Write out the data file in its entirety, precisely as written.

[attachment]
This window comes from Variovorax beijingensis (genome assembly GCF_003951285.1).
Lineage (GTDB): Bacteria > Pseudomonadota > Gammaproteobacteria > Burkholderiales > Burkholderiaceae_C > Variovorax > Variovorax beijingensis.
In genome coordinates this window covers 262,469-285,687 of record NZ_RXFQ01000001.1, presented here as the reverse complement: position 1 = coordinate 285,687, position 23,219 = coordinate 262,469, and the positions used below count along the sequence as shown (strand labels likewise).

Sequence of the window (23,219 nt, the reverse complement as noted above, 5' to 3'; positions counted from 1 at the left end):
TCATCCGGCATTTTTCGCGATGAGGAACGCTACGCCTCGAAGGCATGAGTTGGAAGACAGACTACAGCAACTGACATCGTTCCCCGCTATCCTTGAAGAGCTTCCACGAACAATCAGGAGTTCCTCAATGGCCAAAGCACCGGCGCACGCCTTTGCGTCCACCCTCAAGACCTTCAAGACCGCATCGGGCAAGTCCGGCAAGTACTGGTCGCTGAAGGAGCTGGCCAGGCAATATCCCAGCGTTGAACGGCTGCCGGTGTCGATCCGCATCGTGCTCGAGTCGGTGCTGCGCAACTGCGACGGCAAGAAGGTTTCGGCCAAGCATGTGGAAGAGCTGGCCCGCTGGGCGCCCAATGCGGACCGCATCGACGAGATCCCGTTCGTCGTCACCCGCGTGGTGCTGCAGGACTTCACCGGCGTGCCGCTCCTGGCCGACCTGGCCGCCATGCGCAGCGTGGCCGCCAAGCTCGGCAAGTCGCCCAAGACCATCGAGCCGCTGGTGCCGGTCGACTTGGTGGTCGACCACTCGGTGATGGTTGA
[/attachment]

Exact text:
This window comes from Variovorax beijingensis (genome assembly GCF_003951285.1).
Lineage (GTDB): Bacteria > Pseudomonadota > Gammaproteobacteria > Burkholderiales > Burkholderiaceae_C > Variovorax > Variovorax beijingensis.
In genome coordinates this window covers 262,469-285,687 of record NZ_RXFQ01000001.1, presented here as the reverse complement: position 1 = coordinate 285,687, position 23,219 = coordinate 262,469, and the positions used below count along the sequence as shown (strand labels likewise).

Sequence of the window (23,219 nt, the reverse complement as noted above, 5' to 3'; positions counted from 1 at the left end):
TCATCCGGCATTTTTCGCGATGAGGAACGCTACGCCTCGAAGGCATGAGTTGGAAGACAGACTACAGCAACTGACATCGTTCCCCGCTATCCTTGAAGAGCTTCCACGAACAATCAGGAGTTCCTCAATGGCCAAAGCACCGGCGCACGCCTTTGCGTCCACCCTCAAGACCTTCAAGACCGCATCGGGCAAGTCCGGCAAGTACTGGTCGCTGAAGGAGCTGGCCAGGCAATATCCCAGCGTTGAACGGCTGCCGGTGTCGATCCGCATCGTGCTCGAGTCGGTGCTGCGCAACTGCGACGGCAAGAAGGTTTCGGCCAAGCATGTGGAAGAGCTGGCCCGCTGGGCGCCCAATGCGGACCGCATCGACGAGATCCCGTTCGTCGTCACCCGCGTGGTGCTGCAGGACTTCACCGGCGTGCCGCTCCTGGCCGACCTGGCCGCCATGCGCAGCGTGGCCGCCAAGCTCGGCAAGTCGCCCAAGACCATCGAGCCGCTGGTGCCGGTCGACTTGGTGGTCGACCACTCGGTGATGGTTGA